Chondromalacia patellae, commonly known as “runner’s knee”, is a condition which occurs when the cartilage under the knee cap begins to breakdown. Improper alignment of the knee caps and structures holding it in place can cause it to rub against the bone and breakdown the cartilage. Chondromalacia patellae is commonly found among young athletes especially during growth spurts (females more often than males) but can also be seen in older persons with arthritis of the knee. In most cases, people with chondromalacia patellae do not seek medical treatment even when they experience the symptoms.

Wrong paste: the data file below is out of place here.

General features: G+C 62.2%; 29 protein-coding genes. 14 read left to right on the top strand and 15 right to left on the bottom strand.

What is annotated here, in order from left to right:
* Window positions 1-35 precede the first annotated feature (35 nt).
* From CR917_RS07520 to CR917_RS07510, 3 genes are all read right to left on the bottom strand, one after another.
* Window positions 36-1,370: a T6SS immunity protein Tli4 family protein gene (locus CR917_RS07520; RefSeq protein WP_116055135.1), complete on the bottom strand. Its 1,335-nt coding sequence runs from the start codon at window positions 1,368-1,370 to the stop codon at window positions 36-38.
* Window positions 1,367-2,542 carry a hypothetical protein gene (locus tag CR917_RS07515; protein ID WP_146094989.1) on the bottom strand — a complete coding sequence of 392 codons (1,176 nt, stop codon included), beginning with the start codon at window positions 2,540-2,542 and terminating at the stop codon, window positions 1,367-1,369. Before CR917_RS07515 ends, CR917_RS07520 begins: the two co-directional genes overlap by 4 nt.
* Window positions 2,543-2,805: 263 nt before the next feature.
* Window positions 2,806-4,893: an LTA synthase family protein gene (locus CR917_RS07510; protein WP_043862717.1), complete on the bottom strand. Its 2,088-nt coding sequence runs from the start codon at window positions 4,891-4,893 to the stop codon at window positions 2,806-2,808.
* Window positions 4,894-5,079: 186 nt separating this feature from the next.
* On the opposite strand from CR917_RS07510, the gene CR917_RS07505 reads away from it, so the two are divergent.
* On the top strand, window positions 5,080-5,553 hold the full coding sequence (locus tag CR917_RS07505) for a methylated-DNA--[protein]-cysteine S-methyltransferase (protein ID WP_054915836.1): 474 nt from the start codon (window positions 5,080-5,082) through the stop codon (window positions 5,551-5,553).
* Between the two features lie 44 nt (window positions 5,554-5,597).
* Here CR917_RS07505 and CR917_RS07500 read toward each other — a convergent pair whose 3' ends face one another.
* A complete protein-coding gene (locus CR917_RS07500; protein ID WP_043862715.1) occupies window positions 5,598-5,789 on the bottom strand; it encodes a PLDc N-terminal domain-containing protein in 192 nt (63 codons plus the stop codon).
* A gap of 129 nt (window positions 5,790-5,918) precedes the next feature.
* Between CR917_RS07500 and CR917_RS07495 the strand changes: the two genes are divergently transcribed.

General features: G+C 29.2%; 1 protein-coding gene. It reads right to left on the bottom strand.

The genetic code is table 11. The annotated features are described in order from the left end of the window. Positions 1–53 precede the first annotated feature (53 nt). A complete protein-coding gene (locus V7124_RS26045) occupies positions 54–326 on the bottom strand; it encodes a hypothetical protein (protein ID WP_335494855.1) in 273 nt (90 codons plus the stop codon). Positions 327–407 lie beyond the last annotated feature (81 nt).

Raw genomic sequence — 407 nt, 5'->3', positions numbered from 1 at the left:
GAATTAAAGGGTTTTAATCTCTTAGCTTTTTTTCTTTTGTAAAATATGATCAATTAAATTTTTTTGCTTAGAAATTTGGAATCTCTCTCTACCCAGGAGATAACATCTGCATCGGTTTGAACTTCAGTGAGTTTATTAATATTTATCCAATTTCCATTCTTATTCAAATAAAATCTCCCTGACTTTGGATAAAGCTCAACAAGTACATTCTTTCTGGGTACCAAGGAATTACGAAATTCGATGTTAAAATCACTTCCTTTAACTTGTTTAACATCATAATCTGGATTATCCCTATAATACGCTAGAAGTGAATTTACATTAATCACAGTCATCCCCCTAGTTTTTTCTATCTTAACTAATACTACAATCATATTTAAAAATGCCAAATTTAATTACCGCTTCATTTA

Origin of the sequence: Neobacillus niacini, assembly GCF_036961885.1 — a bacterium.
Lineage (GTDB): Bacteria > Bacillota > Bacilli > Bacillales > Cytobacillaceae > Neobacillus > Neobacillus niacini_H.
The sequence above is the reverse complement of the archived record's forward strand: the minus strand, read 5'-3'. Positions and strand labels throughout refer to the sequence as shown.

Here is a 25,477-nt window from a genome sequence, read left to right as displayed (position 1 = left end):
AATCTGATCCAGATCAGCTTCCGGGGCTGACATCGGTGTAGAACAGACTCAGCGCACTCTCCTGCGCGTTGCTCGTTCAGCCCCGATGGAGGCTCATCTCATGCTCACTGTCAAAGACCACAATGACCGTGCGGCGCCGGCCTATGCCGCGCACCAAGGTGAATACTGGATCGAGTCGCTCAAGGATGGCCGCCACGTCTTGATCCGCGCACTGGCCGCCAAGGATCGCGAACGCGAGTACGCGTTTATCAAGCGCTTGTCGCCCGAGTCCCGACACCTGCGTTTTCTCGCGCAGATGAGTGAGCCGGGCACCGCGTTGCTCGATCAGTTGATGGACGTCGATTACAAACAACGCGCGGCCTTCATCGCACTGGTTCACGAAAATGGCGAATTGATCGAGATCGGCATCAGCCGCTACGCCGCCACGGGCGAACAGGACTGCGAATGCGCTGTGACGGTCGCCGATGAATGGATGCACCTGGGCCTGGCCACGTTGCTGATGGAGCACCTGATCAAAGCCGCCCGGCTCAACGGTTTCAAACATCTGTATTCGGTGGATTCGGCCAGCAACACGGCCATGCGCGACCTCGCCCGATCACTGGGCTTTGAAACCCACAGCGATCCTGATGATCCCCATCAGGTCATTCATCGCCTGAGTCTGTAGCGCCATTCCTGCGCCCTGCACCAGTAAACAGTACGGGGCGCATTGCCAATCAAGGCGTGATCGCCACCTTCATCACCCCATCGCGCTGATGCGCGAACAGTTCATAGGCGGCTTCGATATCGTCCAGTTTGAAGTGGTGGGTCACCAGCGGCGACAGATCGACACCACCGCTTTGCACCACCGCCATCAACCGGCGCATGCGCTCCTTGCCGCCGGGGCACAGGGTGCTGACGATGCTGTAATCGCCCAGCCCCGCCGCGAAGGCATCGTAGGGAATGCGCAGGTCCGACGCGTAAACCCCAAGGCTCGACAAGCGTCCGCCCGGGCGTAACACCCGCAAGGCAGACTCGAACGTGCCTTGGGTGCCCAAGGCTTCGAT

Symptoms may include knee pain such as a grinding or snapping sensation when extending the knee. Added stress to your knee from exercising or standing for a long period of time will worsen the symptoms. Prevention includes wearing kneepads when applying pressure to your knees (kneeling for extended time) strengthening other muscles of the leg surrounding the knee, wearing shoes with arch support, and maintaining a healthy weight to attempt to decrease pressure on joints. A doctor will examine your knee for swelling, tenderness, and proper alignment. X-rays and MRIs are used to confirm such diagnosis. Finally, treatment options include physical therapy to strengthen the other muscles or surgery to fix alignment issues. It is important to see a doctor to learn more about the condition and proceed properly.